I’ve been doing some research about how the Internet changes the way we handle and cope with real life death, and I found a good quote today. It’s not exactly about the Internet and death, but it’s interesting to think about ways the Interne may have made relationships more complex and how that has affected who is socially allowed to grieve.
There are unwritten but familiar rules, however, about who is entitled to grieve. Pine, for example, claimed that in “compartmentalized society, funerals tend to be limited primarily to the ‘proper’ bereaved people. This has helped to create an underclass of grievers whose legitimacy may not even be recognized and whose needs are not addressed.” Doka (1989) identified these individuals as disenfranchised grievers: those whose grief occurs in relationships with no recognizable kin ties; those whose loss is not socially defined as significant; and those who are perceived to be incapable of grief (e.g., young children, very old adults, mentally-disabled persons)…As relationships become more complex, the likelihood of disenfranchised grief and disenfranchised death increases.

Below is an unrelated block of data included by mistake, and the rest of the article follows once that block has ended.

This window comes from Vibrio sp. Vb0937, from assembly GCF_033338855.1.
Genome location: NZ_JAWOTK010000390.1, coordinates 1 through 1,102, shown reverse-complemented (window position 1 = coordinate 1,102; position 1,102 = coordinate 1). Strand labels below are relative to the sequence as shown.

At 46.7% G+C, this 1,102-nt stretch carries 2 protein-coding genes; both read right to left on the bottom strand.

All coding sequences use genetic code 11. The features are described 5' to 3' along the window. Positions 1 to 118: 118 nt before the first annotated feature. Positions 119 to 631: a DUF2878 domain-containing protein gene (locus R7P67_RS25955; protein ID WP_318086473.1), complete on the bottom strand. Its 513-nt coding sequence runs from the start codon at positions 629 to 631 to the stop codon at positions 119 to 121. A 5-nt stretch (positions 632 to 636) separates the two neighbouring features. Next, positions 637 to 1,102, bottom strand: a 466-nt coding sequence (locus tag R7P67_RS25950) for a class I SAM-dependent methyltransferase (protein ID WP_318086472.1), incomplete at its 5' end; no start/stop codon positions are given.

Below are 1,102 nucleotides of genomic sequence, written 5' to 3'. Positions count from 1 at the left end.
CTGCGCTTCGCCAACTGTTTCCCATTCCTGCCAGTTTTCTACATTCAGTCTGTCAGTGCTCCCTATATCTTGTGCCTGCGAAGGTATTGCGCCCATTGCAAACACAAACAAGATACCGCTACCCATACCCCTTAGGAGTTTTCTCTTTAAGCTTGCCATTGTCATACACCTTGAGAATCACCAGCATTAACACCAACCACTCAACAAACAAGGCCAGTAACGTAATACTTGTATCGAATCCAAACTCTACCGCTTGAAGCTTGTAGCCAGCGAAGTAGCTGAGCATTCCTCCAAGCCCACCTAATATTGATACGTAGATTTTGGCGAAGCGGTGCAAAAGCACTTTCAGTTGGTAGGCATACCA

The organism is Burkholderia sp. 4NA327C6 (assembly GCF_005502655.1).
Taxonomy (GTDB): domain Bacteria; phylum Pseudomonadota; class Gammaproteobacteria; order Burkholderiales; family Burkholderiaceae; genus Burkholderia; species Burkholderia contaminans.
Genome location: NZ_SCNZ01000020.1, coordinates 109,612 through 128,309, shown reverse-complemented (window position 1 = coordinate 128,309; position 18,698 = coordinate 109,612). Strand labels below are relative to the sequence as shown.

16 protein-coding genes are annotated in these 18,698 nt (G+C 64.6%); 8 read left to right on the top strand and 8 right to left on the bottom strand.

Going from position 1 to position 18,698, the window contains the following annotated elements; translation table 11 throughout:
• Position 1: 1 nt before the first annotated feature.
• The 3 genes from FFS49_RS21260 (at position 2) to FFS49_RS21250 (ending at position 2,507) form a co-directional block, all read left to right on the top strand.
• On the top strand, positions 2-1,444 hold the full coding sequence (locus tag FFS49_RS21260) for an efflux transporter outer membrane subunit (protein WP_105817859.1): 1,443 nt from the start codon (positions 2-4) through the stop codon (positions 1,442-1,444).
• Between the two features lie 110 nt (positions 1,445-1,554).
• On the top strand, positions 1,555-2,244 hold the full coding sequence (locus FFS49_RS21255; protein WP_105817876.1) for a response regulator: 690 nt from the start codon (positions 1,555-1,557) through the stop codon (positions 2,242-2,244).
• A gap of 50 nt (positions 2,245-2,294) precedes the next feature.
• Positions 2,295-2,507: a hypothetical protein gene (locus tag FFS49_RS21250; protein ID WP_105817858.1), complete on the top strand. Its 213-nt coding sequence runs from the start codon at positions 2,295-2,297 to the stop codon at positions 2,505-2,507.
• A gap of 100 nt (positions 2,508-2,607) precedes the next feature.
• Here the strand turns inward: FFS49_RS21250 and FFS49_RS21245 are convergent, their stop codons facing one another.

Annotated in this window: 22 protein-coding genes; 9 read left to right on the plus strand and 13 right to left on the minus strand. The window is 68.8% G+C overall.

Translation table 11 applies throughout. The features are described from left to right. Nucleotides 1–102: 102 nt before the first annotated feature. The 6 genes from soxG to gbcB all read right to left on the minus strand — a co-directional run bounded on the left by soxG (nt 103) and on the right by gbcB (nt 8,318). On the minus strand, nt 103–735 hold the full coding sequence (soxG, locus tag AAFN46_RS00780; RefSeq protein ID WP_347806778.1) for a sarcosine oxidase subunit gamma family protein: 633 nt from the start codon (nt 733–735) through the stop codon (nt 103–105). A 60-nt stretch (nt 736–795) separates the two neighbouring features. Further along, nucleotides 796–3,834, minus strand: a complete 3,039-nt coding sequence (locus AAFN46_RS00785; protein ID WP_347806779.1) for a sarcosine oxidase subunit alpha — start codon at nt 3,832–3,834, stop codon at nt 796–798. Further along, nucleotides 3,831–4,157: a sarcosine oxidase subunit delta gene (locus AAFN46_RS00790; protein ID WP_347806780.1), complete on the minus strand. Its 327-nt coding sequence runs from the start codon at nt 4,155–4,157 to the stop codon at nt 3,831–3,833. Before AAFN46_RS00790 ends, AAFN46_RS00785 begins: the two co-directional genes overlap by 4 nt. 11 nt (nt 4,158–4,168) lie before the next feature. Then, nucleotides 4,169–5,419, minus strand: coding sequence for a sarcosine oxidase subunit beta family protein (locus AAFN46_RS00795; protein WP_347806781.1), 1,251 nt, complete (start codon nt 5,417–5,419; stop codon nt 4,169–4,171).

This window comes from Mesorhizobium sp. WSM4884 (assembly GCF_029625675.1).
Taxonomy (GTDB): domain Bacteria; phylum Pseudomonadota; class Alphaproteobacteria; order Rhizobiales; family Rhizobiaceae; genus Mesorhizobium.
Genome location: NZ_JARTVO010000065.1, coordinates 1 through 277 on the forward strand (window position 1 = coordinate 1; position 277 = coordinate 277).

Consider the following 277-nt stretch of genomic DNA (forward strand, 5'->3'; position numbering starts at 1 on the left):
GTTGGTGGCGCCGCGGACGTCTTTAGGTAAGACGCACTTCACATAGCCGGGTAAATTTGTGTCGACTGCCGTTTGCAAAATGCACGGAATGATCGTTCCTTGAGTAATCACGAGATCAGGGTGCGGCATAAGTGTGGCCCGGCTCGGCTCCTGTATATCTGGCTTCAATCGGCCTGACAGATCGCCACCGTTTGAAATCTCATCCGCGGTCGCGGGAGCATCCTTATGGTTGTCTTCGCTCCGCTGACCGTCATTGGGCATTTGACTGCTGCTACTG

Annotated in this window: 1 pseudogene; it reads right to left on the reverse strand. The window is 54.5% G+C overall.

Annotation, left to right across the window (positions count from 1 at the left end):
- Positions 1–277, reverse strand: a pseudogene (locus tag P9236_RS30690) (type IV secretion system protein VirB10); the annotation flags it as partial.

As somebody who has lost a couple of friends over the years that I was fairly close to (but not best friends with), this definitely hits home.
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